In this writer's view, the matter was nicely, if unintentionally, disposed of by Friedrich and Vera Smith Lutz (1951, pp.109-12). They wrote on optimal replacement timing under conditions of progressive obsolescence. All they did was ask how to maximize present value in perpetuity. They found that the expectation of higher future uses leads to speedier, not slower replacement of old by new uses. Their simple, basic mathematics has been entirely ignored by modern economists intent on replicating Ely's feat of rationalizing land speculation. Kris Feder's chapter in the present series of CIT books supplies a bibliography of current writings on the subject. (See also Gaffney, 1973, pp.141-42)
Another Ely innovation was to sneak in the price of land purchase as a social cost. "... get away from the old dogmatic treatment of the rent of land ... We have also taken over from public utility economics the idea of historical cost. When this method is pursued, it is difficult to find any peculiar or special surplus. ... inquiries ... indicate rather a relatively low income on the investment in land; ... need more research" bla-bla-bla. "... land economics ... as a result of observation, statistical inquiry and research, is reaching conclusions in regard to the income of land similar to those formulatd years ago by Professor John Bates Clark. ... Clark's works ... (use) deductive reasoning of a high order" (Ely, 1927,pp.127-28). No mere Methodenstreit would stand between fellow anti-Georgists.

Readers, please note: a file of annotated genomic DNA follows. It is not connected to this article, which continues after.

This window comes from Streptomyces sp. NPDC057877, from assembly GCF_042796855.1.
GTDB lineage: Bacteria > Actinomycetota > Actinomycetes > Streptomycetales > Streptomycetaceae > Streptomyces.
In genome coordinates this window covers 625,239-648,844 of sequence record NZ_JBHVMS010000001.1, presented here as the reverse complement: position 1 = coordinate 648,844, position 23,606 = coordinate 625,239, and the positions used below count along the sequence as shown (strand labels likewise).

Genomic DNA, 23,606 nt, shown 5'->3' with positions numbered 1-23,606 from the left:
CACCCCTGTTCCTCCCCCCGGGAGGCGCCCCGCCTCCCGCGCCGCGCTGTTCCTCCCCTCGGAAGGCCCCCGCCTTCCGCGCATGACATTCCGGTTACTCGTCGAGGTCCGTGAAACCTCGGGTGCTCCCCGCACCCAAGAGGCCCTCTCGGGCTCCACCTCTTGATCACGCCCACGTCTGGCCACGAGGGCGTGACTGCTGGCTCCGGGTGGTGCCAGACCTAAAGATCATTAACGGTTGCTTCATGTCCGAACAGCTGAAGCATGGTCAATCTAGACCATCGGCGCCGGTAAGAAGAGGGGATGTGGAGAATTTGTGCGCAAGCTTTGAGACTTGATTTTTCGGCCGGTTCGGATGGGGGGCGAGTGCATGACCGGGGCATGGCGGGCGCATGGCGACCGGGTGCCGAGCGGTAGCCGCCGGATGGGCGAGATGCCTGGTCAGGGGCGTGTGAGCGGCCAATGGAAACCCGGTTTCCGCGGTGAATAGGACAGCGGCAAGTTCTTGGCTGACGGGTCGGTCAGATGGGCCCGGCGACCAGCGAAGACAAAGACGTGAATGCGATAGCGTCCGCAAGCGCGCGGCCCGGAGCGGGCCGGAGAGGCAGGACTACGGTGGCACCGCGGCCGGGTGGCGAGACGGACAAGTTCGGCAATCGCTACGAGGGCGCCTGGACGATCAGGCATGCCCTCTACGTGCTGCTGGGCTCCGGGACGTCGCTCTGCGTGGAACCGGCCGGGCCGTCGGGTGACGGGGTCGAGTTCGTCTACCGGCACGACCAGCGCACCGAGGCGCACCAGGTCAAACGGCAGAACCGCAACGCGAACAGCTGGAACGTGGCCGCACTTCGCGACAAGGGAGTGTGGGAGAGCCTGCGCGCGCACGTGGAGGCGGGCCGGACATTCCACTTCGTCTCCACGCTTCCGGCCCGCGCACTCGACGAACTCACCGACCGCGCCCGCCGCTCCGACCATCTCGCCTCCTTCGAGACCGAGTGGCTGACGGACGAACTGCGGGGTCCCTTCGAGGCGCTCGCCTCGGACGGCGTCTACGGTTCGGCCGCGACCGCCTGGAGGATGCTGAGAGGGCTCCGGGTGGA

From this fountain has sprung the whole stream of modern rationalization of markets whereby arbitrage leaves no potential gains unrealized, and this guarantees optimal allocation of land.
Yet another Ely innovation is to make high land prices stimulate saving and capital formation. This may follow directly from Clark's capital theory, but Clark carefully avoided capital formation. He always assumed a fixed capital supply, to avoid any difference of capital from land. He focused narrowly on allocation of a fixed quantity of scarce capital among competing ends. Ely, however, sidled into implying that high land prices are a cause of saving:
After 65 years of such education, Ely has won in academies and think-tanks and legislatures. We have done what he recommended, and more. Land prices have risen beyond his wildest dreams. Richly funded think tanks like the American Council on Capital Formation preach his gospel to every Congressman. Interestingly enough, however, the result has been a crisis of low savings rates, high capital imports, balance of trade deficits, and growing absentee ownership of U.S. assets.